Greater Bai
Macro-Bai
(tentative)
Geographic
distribution
Guizhou, China
Linguistic classificationSino-Tibetan
Subdivisions
Glottologmacr1275

The Greater Bai or simply Bai languages (Chinese: 白语支) are a putative group of Sino-Tibetan languages proposed by Zhengzhang, a linguist, in 2010, who argues that Bai and Caijia are sister languages.[1] In contrast, Sagart (2011) argues that Caijia and the Waxiang language of northwestern Hunan constitute an early split off from Old Chinese.[2] Additionally, Longjia and Luren are two extinct languages of western Guizhou closely related to Caijia (Guizhou 1984).[3][4][5][6]

Languages

The languages are:

Hölzl (2021) shows that Caijia, Longjia, and Luren are all closely related to each other as part of a linguistic group that he calls Ta–Li or Cai–Long.[7]

Bai has over a million speakers, but Longjia and Luren may both be extinct, while Caijia is highly endangered with approximately 1,000 speakers. The Qixingmin people of Weining County, Guizhou may have also spoken a Greater Bai language, but currently speak Luoji.

Similarities among Old Chinese, Waxiang, Caijia, and Bai have been pointed out by Wu & Shen (2010).[8] Gong Xun (2015)[9] has suggested that Bai may be an outlier Sinitic language with a Qiangic substratum, noting that Bai has both a Sino-Bai vocabulary layer and a pre-Bai vocabulary layer. Gong (2015) also suggested that the Old Chinese layer in Bai is more similar to early 3rd-century central varieties of Old Chinese in Ji, Yan, Si, and Yu that display the phonological innovation from Old Chinese *l̥ˤ- > *xˤ-, than to the eastern Old Chinese varieties (i.e. Qingzhou and Xuzhou, etc.) that later impacted Middle Chinese, which show OC *l̥ˤ- > *tʰˤ- > MC th-. This east-west dialectal division in Old Chinese has also been noted by Baxter & Sagart (2014:113-114).[10]

See also

References

  1. ^ a b Zhèngzhāng Shàngfāng [郑张尚芳]. 2010. Càijiāhuà Báiyǔ guānxì jí cígēn bǐjiào [蔡家话白语关系及词根比较]. In Pān Wǔyún and Shěn Zhōngwěi [潘悟云、沈钟伟] (eds.). Yánjūzhī Lè, The Joy of Research [研究之乐-庆祝王士元先生七十五寿辰学术论文集], II, 389–400. Shanghai: Shanghai Educational Publishing House.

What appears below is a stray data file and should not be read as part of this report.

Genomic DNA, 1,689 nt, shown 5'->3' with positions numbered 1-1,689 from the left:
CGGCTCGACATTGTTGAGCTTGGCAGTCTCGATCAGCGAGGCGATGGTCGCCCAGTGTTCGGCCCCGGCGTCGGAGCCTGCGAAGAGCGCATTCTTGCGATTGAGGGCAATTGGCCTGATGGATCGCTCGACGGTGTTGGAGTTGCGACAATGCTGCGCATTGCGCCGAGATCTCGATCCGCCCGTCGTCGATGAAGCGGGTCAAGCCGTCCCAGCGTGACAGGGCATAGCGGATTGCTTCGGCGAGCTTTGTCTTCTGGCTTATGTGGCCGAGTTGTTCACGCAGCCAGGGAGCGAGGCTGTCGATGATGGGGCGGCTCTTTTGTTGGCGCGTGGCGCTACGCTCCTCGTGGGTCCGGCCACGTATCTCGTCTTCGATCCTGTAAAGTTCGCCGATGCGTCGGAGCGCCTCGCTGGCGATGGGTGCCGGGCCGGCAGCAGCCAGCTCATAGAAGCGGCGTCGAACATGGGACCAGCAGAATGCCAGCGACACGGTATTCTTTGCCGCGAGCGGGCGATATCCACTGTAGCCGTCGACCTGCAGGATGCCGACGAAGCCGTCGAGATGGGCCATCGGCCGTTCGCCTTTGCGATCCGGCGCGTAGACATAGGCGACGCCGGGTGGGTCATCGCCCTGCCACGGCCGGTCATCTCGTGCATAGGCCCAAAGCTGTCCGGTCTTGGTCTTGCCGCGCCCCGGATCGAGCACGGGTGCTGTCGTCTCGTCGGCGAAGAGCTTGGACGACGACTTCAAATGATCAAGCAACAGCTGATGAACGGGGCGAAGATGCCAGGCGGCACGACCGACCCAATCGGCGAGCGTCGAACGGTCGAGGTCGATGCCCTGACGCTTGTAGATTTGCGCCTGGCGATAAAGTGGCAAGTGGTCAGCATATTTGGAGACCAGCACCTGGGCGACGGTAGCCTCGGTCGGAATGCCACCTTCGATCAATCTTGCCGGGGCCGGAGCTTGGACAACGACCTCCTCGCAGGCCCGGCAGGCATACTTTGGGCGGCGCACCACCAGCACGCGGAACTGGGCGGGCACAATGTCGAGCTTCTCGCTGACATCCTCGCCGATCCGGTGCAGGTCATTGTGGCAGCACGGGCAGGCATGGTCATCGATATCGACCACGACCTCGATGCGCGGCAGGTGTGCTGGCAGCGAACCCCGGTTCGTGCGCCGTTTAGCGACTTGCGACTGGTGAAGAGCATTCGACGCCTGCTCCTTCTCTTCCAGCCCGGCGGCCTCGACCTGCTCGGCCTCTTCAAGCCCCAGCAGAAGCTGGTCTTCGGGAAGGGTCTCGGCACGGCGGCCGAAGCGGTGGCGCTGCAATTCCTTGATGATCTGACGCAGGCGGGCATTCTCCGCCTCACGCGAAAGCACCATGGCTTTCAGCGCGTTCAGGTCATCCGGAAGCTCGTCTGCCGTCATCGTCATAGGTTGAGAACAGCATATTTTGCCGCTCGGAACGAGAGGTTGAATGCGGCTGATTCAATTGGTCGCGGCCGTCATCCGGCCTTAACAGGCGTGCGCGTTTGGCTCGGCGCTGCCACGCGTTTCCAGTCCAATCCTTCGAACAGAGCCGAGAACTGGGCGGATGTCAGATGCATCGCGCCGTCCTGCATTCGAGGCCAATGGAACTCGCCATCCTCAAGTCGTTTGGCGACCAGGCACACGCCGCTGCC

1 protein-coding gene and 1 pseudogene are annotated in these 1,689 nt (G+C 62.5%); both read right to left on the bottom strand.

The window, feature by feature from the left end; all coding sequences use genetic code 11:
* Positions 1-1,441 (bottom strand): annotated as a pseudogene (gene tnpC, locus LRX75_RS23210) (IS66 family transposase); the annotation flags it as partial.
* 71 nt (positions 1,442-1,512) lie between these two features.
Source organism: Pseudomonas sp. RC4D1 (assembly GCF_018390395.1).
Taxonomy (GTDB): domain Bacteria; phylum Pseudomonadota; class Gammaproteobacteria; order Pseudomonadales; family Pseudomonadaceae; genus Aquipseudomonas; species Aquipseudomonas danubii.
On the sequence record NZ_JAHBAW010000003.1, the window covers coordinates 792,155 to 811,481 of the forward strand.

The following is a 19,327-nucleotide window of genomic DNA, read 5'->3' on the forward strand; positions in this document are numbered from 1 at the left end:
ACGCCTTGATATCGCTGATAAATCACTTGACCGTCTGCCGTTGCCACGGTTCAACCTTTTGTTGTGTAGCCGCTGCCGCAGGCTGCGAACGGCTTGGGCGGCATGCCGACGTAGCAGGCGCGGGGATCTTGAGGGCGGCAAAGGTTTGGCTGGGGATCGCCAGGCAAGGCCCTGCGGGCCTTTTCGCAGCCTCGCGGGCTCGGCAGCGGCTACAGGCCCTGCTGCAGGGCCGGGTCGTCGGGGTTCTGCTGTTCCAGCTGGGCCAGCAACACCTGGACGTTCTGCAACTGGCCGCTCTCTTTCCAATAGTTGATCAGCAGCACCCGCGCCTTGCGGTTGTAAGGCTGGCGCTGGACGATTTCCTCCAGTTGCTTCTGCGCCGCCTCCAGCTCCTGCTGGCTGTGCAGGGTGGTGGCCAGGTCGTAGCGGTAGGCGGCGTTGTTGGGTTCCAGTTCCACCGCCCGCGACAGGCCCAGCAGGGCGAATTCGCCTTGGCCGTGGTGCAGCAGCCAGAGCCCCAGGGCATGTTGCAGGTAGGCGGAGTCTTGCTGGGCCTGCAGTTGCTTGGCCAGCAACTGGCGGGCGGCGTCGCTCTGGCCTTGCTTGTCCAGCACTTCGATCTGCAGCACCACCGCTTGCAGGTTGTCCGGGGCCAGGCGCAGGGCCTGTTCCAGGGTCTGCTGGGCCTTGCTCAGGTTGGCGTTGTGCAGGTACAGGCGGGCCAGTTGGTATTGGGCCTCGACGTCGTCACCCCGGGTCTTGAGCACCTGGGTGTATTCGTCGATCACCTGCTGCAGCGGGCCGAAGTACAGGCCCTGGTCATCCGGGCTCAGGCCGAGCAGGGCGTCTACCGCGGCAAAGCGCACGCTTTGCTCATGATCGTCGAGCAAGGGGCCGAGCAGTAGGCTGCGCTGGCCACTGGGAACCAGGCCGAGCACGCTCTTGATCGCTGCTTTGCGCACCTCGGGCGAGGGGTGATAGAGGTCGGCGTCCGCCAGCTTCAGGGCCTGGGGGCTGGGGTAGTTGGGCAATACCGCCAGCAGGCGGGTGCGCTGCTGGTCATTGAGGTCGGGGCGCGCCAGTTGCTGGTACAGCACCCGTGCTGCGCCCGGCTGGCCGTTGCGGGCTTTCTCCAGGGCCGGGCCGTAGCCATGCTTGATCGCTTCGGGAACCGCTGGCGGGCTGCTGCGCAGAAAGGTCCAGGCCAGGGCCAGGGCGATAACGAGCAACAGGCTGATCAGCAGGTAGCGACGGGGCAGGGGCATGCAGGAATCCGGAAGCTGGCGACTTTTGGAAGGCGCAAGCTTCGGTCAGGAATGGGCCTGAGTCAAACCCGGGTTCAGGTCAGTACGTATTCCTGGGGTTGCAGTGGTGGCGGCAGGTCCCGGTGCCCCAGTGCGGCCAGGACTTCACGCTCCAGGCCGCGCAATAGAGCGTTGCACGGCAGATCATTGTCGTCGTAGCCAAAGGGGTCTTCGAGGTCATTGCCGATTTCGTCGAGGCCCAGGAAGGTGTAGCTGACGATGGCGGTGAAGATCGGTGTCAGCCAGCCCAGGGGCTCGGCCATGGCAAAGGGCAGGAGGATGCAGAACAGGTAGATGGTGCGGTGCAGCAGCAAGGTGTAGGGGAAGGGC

2. ^ Sagart, Laurent. 2011. Classifying Chinese dialects/Sinitic languages on shared innovations. Talk given at Centre de recherches linguistiques sur l’Asie orientale, Norgent sur Marne.
  3. ^ Guizhou provincial ethnic classification commission, linguistic division [贵州省民族识别工作队语言组]. 1982. The language of the Caijia [Caijia de yuyan 蔡家的语言]. m.s.
  4. ^ a b Guizhou provincial ethnic classification commission [贵州省民族识别工作队]. 1984. Report on ethnic classification issues of the Nanlong people (Nanjing-Longjia) [南龙人(南京-龙家)族别问题调查报告]. m.s.
  5. ^ Guizhou Province Gazetteer: Ethnic Gazetteer [贵州省志. 民族志] (2002). Guiyang: Guizhou Ethnic Publishing House [貴州民族出版社].
  6. ^ "白族家园-讲义寨". 222.210.17.136. 2011-01-28. Archived from the original on 2014-10-17. Retrieved 2013-11-27.
  7. ^ a b Hölzl, Andreas. 2021. Longjia (China) - Language Contexts. Language Documentation and Description 20, 13-34.
  8. ^ Wu Yunji, Shen Ruiqing [伍云姬、沈瑞清]. 2010. An Investigative Report of Waxianghua of Guzhang County, Xiangxi Prefecture [湘西古丈瓦乡话调查报告]. Shanghai Educational Press [上海教育出版社].
  9. ^ Gong Xun (2015). How Old is the Chinese in Bái? Reexamining Sino-Bái under the Baxter-Sagart reconstruction. Paper presented at the Recent Advances in Old Chinese Historical Phonology workshop, SOAS, London.
  10. ^ Baxter, William H.; Sagart, Laurent (2014), Old Chinese: A New Reconstruction, Oxford University Press, ISBN 978-0-19-994537-5.